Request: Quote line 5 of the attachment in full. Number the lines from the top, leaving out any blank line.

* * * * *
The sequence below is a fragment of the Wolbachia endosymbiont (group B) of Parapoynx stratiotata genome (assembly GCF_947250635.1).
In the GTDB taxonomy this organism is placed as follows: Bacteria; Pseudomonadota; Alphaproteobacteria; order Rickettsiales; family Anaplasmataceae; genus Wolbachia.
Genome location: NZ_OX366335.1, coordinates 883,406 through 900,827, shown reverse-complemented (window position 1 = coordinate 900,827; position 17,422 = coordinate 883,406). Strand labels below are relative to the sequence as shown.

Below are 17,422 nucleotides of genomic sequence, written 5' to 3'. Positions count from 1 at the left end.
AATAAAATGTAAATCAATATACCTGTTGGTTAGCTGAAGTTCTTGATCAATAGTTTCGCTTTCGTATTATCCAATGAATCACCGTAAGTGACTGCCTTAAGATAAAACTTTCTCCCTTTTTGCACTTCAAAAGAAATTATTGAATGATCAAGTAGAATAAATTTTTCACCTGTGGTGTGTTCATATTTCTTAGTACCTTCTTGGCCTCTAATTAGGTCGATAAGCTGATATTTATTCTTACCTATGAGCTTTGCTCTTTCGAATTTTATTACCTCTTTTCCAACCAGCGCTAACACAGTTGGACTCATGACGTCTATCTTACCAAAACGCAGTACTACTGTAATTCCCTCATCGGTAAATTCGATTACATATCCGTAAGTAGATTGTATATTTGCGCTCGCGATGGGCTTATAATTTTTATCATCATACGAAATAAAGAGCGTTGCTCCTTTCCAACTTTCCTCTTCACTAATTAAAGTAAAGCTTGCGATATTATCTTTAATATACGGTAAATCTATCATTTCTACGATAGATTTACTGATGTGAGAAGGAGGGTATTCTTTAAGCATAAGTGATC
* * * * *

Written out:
AATAAAATGTAAATCAATATACCTGTTGGTTAGCTGAAGTTCTTGATCAATAGTTTCGCTTTCGTATTATCCAATGAATCACCGTAAGTGACTGCCTTAAGATAAAACTTTCTCCCTTTTTGCACTTCAAAAGAAATTATTGAATGATCAAGTAGAATAAATTTTTCACCTGTGGTGTGTTCATATTTCTTAGTACCTTCTTGGCCTCTAATTAGGTCGATAAGCTGATATTTATTCTTACCTATGAGCTTTGCTCTTTCGAATTTTATTACCTCTTTTCCAACCAGCGCTAACACAGTTGGACTCATGACGTCTATCTTACCAAAACGCAGTACTACTGTAATTCCCTCATCGGTAAATTCGATTACATATCCGTAAGTAGATTGTATATTTGCGCTCGCGATGGGCTTATAATTTTTATCATCATACGAAATAAAGAGCGTTGCTCCTTTCCAACTTTCCTCTTCACTAATTAAAGTAAAGCTTGCGATATTATCTTTAATATACGGTAAATCTATCATTTCTACGATAGATTTACTGATGTGAGAAGGAGGGTATTCTTTAAGCATAAGTGATC